“I have the right to do anything” ( 1 Cor 6:12) Really? — Mondays with Mounce 210
Does Paul really believe that “I have the right to do anything” ( 1 Cor 6:12)? Really? Anything?
Of course not. Paul does not have the right to sin. He doesn’t have the right to walk away from his ministry. So what is happening in v 12? And why does the NASB and KJV write, “All things are lawful for me” when we know they are not?
What do the other translations tell you? Many translations put the phrase in quotation marks. “’All things are lawful for me,’ but not all things are helpful” (ESV, also HCSB, NRSV, NET). What would be the point? If you have done your homework, you know what Paul is doing. He is quoting what his Corinthians opponents are saying. He doesn’t agree with them, but he is citing them. So how do you indicate that in English?
The ESV and others put the sentence in quotation marks.
This explains where the extra “you say” comes from in the NIV. “‘I have the right to do anything,” you say.” The CBT obviously felt that the simple quotation marks were not sufficiently clear, and the NLT does the same. “You say, ‘I am allowed to do anything.’”
The TEV becomes even more interpretive (or should I say, helpful). “Someone will say, ‘I am allowed to do anything.’”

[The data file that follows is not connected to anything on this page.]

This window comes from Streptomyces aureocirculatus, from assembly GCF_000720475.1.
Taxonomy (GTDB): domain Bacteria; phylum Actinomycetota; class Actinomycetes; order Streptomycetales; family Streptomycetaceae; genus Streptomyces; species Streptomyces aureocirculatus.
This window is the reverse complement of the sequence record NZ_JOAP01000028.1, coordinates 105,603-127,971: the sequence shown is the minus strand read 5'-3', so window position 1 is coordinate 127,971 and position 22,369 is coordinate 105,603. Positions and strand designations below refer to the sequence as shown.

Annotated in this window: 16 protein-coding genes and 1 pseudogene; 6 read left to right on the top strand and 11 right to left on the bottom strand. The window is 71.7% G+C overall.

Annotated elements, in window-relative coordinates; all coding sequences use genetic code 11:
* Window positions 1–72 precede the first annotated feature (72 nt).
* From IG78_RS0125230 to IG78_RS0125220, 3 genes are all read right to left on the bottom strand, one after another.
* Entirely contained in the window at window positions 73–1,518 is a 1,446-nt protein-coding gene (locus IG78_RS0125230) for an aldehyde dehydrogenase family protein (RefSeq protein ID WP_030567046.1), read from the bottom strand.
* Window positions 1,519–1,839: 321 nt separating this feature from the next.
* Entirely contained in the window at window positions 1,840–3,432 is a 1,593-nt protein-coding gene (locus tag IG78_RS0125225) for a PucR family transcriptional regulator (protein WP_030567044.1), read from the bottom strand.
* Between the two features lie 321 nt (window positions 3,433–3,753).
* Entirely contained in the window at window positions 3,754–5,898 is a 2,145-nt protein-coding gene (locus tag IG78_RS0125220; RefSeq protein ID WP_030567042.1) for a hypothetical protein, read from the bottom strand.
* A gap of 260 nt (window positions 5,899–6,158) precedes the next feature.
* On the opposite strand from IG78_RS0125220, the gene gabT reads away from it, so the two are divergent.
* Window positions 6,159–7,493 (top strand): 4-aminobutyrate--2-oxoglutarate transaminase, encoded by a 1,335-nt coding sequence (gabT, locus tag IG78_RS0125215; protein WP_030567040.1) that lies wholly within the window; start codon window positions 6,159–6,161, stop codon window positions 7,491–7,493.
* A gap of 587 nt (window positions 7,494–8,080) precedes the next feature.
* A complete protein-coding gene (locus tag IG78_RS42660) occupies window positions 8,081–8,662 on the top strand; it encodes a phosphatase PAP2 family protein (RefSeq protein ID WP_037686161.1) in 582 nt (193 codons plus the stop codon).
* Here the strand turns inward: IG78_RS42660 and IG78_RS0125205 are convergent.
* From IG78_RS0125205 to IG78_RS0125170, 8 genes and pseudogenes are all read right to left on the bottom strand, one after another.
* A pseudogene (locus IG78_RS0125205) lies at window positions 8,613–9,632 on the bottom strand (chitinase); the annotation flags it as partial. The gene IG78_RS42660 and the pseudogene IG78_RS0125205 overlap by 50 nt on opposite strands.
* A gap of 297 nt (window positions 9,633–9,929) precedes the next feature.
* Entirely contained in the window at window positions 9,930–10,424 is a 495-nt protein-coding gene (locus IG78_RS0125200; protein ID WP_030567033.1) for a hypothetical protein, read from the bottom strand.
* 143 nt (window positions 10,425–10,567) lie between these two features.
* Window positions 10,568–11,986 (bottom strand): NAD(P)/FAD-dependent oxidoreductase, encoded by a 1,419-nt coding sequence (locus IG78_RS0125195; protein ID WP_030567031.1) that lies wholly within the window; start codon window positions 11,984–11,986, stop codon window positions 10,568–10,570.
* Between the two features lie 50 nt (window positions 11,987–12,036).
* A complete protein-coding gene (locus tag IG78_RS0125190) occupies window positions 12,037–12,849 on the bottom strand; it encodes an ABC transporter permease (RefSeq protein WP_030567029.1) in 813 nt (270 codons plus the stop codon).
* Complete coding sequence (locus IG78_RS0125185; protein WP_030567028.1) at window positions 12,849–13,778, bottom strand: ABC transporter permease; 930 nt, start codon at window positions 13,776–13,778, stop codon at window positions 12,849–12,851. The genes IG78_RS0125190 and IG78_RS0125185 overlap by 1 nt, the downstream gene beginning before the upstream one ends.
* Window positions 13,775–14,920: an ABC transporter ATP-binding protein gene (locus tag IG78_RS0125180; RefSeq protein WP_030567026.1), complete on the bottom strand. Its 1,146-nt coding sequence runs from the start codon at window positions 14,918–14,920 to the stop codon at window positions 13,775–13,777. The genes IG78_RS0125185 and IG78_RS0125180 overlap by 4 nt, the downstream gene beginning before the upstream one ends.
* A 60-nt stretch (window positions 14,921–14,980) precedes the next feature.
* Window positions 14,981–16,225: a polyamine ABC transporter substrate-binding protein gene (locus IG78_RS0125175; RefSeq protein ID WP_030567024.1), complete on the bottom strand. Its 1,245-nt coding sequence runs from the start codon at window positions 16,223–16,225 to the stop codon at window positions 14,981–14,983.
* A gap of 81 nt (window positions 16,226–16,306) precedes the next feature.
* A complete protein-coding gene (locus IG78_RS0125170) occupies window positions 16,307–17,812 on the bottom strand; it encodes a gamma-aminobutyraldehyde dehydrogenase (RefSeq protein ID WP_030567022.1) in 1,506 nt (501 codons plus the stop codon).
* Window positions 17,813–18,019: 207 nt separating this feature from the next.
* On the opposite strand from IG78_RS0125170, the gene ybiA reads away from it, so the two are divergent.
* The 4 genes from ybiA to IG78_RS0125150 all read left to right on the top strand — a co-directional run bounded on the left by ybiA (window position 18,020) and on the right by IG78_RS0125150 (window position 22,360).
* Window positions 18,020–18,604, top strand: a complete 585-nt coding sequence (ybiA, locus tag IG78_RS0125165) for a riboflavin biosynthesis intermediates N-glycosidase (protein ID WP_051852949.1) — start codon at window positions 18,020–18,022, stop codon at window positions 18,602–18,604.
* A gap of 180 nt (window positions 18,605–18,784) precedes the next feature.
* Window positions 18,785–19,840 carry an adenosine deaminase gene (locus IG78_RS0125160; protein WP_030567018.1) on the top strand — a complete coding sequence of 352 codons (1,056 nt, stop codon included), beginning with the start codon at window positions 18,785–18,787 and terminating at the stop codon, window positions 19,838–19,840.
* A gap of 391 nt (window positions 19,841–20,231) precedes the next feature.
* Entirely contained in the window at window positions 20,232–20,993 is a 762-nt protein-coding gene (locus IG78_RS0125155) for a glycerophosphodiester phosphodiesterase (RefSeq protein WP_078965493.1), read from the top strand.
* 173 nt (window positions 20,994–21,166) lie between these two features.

You may not agree with their decision, but you can at least see why they did it. No translation is random. I have not yet found one. There always is a reason. In this case, preventing misunderstanding is a strong motivation for being a little more interpretive.
We do not have the right to do anything; but even if we did, “not everything is beneficial.” Freedom is not the gauge by which we make decisions. Sometimes freedom is self-limited because there are other things that are more important beneficial, such as love.
William D. [Bill] Mounce posts about the Greek language, exegesis, and related topics at Koinonia. He is the author of numerous works including the recent Basics of Biblical Greek Video Lectures and the bestselling Basics of Biblical Greek. He is the general editor of Mounce's Complete Expository Dictionary of the Old and New Testament Words. He served as the New Testament chair of the English Standard Version Bible translation, and is currently on the Committee for Bible Translation for the NIV.
Learn more about Bill's Greek resources at Teknia.com and visit his blog on spiritual growth at BiblicalTraining.org/blog/life-journey.
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